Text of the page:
I stumbled across this book by chance really, one of the amazing women I follow on Twitter said it was going to be the next book read and discussed for our Twitter Book Club. As always, I’ll never turn down a book with the promise of discussion after so I bought it for my Nook immediately and dug in.
I finished it that night and promptly re-read it the next day. At 200 pages, it was a quick, engaging read that took me completely by surprise.
It’s no secret that I love “third world” authors, so I had high hopes. Akata Witch exceeded what I’d come to expect from a book, discussing culture and superstition in a very normal, every day way.
Akata Witch follows the story of three four people, but really focuses on Sunny an American Born Nigerian who is albino as she discovers her own buried history and her own abilities as a Leopard person to stop the student of her Grandmother who was a powerful witch in her own right. Sunny’s family moves back to Nigeria which puts her at a great advantage to find herself and her family’s secret.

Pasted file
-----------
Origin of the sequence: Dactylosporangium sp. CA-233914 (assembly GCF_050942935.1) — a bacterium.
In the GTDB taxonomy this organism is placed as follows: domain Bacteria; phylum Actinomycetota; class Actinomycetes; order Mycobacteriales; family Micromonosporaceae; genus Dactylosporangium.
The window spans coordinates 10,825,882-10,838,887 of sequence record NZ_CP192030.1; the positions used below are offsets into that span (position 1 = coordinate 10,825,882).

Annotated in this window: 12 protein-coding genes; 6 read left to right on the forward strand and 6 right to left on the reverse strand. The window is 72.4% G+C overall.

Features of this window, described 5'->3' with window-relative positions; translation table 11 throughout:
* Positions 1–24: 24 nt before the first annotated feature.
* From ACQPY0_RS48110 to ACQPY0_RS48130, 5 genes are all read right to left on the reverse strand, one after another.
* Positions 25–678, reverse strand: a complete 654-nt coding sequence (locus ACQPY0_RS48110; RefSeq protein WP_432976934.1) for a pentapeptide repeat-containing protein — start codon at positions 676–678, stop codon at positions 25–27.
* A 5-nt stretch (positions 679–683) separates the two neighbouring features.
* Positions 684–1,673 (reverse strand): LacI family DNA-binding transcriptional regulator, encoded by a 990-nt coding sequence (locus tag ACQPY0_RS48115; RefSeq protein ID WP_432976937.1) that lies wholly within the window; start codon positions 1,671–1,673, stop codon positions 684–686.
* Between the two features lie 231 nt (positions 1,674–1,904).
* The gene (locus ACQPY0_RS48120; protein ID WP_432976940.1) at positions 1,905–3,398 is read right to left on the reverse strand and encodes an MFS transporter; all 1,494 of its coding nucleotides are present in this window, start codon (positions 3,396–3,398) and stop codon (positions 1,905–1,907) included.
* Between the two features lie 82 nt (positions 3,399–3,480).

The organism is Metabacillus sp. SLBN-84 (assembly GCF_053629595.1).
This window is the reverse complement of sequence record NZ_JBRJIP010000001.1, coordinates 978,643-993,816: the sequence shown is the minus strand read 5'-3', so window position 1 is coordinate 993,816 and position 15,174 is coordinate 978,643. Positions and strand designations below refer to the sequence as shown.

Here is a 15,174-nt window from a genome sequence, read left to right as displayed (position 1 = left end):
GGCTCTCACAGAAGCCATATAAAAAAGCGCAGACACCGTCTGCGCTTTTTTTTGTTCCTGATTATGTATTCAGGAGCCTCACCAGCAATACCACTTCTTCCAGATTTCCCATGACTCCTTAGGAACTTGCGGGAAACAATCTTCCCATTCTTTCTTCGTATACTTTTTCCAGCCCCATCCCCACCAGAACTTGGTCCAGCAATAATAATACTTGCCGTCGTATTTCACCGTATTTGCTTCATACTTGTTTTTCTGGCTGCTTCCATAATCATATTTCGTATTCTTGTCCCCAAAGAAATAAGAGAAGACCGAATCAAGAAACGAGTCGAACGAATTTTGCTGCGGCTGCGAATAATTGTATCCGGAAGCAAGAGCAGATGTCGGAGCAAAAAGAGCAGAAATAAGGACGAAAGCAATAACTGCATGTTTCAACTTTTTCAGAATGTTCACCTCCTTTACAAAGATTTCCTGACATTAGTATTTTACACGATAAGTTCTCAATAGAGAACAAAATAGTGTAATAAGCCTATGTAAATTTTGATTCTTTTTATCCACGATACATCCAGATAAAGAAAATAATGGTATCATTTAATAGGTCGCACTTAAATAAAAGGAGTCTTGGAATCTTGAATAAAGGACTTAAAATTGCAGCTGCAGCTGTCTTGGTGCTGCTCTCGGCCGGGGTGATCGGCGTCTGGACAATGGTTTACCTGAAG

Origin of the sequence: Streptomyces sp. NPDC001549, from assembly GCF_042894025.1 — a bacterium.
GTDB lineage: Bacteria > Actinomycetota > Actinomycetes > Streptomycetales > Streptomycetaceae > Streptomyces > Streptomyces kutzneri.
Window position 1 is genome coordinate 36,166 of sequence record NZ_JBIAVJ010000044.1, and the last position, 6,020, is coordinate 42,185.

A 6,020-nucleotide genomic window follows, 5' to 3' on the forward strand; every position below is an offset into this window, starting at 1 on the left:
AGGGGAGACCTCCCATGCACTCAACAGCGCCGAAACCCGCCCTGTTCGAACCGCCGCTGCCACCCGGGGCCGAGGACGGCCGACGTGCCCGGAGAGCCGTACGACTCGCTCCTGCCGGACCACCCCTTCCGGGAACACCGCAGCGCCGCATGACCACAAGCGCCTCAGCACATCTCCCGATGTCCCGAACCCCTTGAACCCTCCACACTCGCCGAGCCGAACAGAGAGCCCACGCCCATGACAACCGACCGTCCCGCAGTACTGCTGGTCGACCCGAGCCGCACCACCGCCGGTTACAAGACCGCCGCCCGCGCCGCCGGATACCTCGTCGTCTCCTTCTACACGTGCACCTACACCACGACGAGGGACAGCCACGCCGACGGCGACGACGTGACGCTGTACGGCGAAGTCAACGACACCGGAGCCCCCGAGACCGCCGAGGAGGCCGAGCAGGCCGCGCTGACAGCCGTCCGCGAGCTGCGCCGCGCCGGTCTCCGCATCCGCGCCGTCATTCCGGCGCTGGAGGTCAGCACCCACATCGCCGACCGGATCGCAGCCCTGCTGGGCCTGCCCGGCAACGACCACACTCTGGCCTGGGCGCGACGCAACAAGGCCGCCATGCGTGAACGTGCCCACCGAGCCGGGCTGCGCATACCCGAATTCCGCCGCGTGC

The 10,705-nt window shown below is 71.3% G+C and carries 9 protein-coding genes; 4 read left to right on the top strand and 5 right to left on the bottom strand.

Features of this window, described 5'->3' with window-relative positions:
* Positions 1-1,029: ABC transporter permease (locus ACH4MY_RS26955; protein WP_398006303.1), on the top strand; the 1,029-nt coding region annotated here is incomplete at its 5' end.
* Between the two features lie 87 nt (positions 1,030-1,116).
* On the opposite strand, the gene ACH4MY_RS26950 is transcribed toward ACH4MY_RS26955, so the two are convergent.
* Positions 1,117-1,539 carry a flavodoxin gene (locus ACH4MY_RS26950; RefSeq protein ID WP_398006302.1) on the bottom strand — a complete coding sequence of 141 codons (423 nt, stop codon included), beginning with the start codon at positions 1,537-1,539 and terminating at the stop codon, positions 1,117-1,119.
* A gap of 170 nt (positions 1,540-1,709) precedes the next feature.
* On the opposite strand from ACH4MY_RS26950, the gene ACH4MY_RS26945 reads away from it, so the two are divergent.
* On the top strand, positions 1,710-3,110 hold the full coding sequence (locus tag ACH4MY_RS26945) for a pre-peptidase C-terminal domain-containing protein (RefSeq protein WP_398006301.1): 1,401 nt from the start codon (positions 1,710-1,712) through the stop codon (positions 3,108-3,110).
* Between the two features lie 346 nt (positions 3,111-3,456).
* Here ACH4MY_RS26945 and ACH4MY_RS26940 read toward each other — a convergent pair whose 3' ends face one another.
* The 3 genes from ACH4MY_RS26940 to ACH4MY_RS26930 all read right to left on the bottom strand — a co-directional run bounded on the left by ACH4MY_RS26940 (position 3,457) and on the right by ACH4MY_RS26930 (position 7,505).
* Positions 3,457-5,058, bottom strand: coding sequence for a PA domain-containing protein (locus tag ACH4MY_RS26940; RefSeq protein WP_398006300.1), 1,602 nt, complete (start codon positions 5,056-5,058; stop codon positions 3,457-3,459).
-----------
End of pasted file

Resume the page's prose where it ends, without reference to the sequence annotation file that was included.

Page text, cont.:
Sunny goes from playing football (soccer for you Americans) at night so as to not aggravate her sun sensitivity to moving in-between worlds. It’s a fascinating coming of age story for someone that doesn’t fit in to become so essential for stopping evil.
The way the story is weaved is quite remarkable, it was a good pace for an introduction of the supporting characters. I was drawn in from the first page. There is something very alive about this book that I can’t translate to this review so I will encourage you to read it.
I’m glad to see a woman writing the kind of stories I hope to one day write. This kind of melding of culture, fantasy, superstition and is a perfect fit for any kind of reader. I look forward to more by Nnedi Okorafor and I can’t wait to discuss this on Twitter Book Club.